I’m not one to give up easily either. I have a career in insurance sales and someone could tell me no fifty times and I still hear a “maybe” hidden somewhere in their voice. I’m a glass is half-full-girl all the way. I feel like I can make a situation what I want it to be by doing whatever it takes to make it happen. But also know that I make it happen…I don’t stay at a job I hate for years, hoping for it to get better. I take action -talk to management, what can we do? I’ve tried different positions at corporations before, started my own business…and ultimately even quit a lucrative job and took a gigantic leap of faith to be happy. I refuse to stay somewhere too long that I’m miserable. It just won’t happen.
While I couldn’t stay married to him, I did decide that I would provide a better working relationship and hybrid family for my babies than my parents did. While I was selfish in wanting out, I wouldn’t be selfish in refusing my kids two parents that get along. So, I continually fight for that. At the dismay of my friends and family, I push to get along and even have relationships with his girlfriends. I will have an amazing relationship with my children’s stepmother. And while I’ve been told numerous times to let that go, I hold my head high and vow to not listen. I will not have a broken family that fights all the time like I had to grow up with. This is not a testament to how wonderful my family is -the situation just wasn’t healthy between my parents. I will sacrifice whatever I have to do, to make sure we are all one big happy, blended family. So far, so good in that department I can proudly say.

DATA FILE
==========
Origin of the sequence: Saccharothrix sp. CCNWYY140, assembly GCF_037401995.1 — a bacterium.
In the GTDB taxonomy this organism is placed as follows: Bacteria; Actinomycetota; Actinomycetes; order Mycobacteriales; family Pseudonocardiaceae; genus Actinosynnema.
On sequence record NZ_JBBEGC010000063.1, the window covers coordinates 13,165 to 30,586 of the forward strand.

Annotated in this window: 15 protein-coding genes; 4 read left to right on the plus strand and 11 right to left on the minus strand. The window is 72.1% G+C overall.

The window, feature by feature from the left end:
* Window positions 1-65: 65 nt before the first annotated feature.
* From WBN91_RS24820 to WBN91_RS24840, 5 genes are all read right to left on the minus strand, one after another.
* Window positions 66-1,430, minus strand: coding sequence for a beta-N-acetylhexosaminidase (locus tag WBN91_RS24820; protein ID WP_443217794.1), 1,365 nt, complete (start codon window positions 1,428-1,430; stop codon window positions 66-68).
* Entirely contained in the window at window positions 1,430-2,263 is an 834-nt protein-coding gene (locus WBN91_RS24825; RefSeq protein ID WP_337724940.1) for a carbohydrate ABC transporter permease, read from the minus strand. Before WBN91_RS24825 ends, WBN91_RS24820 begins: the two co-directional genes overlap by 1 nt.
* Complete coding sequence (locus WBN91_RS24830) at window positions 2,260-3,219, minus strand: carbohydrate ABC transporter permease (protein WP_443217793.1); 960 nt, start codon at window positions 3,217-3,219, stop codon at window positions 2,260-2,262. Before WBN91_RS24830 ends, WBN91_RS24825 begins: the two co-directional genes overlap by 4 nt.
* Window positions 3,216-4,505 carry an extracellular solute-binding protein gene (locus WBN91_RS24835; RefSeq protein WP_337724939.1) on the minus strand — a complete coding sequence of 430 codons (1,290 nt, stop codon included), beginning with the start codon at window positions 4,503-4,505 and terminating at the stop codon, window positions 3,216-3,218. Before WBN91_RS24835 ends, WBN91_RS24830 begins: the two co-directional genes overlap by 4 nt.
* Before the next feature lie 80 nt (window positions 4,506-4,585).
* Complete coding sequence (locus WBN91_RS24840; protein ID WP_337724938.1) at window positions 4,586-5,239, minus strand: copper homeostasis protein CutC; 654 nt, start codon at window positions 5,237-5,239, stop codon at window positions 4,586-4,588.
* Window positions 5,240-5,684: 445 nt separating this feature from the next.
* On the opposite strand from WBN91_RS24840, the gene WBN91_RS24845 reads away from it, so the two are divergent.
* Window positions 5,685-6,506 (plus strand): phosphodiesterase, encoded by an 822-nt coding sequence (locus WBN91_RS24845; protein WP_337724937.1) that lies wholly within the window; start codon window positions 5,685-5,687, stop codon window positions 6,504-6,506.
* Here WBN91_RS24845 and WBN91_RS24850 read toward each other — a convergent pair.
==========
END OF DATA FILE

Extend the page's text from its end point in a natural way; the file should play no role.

I’ve been given a lot of advice and been subjected to many different opinions through this journey. It’s interesting to listen and hear the vast majority of what people around me think I should do or how I should act in the wake of a divorce, or the aftermath that follows. Ultimately, I’ve learned to shut my mouth and listen to my gut. Because everyone has an opinion, and the one that matters most is my own. While I’m emotional and passionate and can be a bit impulsive at times, I’m the only one who knows what’s best for me.